As a footnote, Wheeler’s reports & returns were works of fiction. Errors of 80% were ubiquitous in his returns. To directly answer the question posed, Wheeler, Morgan et al, frittered away the one superior military force that the CSA had. That is why there were no masses of cavalry available to confront Sherman.


Jul 28, 2021
Thank you all for your responses. Your answers clear the situation up significantly. While skimming through "Campaigns of Wheeler and his cavalry 1862-1865" during the last hours (imho mostly unbearable to read), I came up with a dispatch during the Savannah evacuation giving him around 5,800 troopers. Although it is not stated which brigades were actually involved, this at least feels somehow realistic.


Member of the Year
Regtl. Staff Shiloh 2020
Mar 22, 2009
Collierville, TN
I need to learn more about Wheeler’s cavalry operations during this time. If it was like earlier cavalry, there were times the size of the regiments would fluctuate. A regiment might be 500 men one month and only 200 men during the winter months.
I have the bio of Wheeler; maybe he gives an explanation.

Rhea Cole

1st Lieutenant
Nov 2, 2019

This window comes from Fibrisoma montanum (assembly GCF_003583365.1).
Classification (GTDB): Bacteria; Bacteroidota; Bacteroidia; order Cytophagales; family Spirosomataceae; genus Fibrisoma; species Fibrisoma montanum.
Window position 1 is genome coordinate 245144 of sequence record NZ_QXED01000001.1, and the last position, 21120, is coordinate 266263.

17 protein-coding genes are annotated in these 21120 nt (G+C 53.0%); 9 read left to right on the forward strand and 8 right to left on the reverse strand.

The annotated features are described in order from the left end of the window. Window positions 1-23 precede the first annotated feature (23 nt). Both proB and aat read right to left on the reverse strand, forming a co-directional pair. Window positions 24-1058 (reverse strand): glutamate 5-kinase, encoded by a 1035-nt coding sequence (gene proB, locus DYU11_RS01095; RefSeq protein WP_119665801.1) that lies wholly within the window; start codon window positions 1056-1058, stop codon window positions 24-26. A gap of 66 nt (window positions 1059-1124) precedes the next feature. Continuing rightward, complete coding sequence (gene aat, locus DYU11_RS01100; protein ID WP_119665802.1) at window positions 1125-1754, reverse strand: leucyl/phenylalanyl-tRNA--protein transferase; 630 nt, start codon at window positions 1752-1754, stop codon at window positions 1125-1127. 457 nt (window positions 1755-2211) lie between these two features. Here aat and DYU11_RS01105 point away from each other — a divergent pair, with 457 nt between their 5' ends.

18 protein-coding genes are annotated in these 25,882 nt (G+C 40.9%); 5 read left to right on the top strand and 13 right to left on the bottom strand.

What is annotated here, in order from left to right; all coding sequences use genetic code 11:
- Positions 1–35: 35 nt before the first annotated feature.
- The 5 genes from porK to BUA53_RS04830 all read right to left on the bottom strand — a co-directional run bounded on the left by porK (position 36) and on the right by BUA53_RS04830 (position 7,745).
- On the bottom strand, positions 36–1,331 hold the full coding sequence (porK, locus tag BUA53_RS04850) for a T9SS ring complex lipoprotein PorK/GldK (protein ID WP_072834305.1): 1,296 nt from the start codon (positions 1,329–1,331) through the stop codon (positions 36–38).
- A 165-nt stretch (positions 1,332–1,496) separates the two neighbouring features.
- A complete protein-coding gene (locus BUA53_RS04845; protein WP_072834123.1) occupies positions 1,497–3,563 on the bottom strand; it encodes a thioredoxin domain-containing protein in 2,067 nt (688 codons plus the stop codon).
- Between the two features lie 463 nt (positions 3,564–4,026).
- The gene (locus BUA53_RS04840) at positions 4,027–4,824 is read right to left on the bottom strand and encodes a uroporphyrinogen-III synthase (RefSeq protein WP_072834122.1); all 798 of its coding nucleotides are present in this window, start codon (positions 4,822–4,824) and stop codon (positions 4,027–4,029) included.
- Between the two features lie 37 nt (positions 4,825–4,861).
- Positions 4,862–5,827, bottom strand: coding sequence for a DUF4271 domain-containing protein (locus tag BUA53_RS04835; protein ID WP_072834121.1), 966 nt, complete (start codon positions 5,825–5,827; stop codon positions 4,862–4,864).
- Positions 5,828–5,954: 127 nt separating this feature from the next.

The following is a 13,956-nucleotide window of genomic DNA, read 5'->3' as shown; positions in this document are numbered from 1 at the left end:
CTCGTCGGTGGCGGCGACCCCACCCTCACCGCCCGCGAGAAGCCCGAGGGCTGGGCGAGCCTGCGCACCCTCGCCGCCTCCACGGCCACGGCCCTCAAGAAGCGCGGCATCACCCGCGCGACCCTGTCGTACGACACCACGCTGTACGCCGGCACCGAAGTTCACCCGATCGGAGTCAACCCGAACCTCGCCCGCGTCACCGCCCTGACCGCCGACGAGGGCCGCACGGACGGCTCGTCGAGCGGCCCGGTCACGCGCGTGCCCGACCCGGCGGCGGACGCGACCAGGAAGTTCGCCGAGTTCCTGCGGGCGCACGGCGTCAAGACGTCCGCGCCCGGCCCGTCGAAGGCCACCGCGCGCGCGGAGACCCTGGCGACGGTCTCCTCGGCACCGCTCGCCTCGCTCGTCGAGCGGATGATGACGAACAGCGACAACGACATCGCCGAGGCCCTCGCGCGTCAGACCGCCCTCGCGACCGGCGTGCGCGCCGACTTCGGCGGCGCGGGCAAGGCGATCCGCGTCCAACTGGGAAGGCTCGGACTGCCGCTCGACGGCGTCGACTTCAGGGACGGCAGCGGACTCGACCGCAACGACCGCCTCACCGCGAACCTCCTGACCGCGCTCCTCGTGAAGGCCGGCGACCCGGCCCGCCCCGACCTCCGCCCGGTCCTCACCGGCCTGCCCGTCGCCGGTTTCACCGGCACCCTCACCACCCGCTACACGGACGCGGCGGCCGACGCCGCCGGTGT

Murfreesboro, Tennessee
Connolly in ‘Army of the Heartland’ & ‘Autumn of Glory’ goes into considerable detail on this subject. Ed Bearss & many other historians agree with Connolly that after the early spring of 1863 A of TN cavalry was doing more harm to the CSA than the Yankees.

The footnotes alone are a wellspring of citations to follow up on. It makes for sobering reading.

Powell & Wittenberg’s‘Tullahoma Campaign’ book details what happened to the cavalry during the opening phase of that advance. Morgan lost his entire command & all of its irreplaceable horses even before Rosecrans opening moves. At Shelbyville, Wheeler suffered one of the most lopsided defeats of the war.

My wife’s g-g-g uncle William Sprague received the Metal of Honor by defeating Wheeler with a much smaller force of infantry. He was guarding the A of the TN’s reserve ammunition wagons.

There are three sources you can explore. It is all but impossible to read anything about the A of TN without seeing Connolly in the footnotes, so for the full story read him first. Everything else will fall into context afterwards.


Sergeant Major
Nov 12, 2016
Connolly in ‘Army of the Heartland’ & ‘Autumn of Glory’ goes into considerable detail on this subject. Ed Bearss & many other historians agree with Connolly that after the early spring of 1863 A of TN cavalry was doing more harm to the CSA than the Yankees.

The footnotes alone are a wellspring of citations to follow up on. It makes for sobering reading.

Powell & Wittenberg’s‘Tullahoma Campaign’ book details what happened to the cavalry during the opening phase of that advance. Morgan lost his entire command & all of its irreplaceable horses even before Rosecrans opening moves. At Shelbyville, Wheeler suffered one of the most lopsided defeats of the war.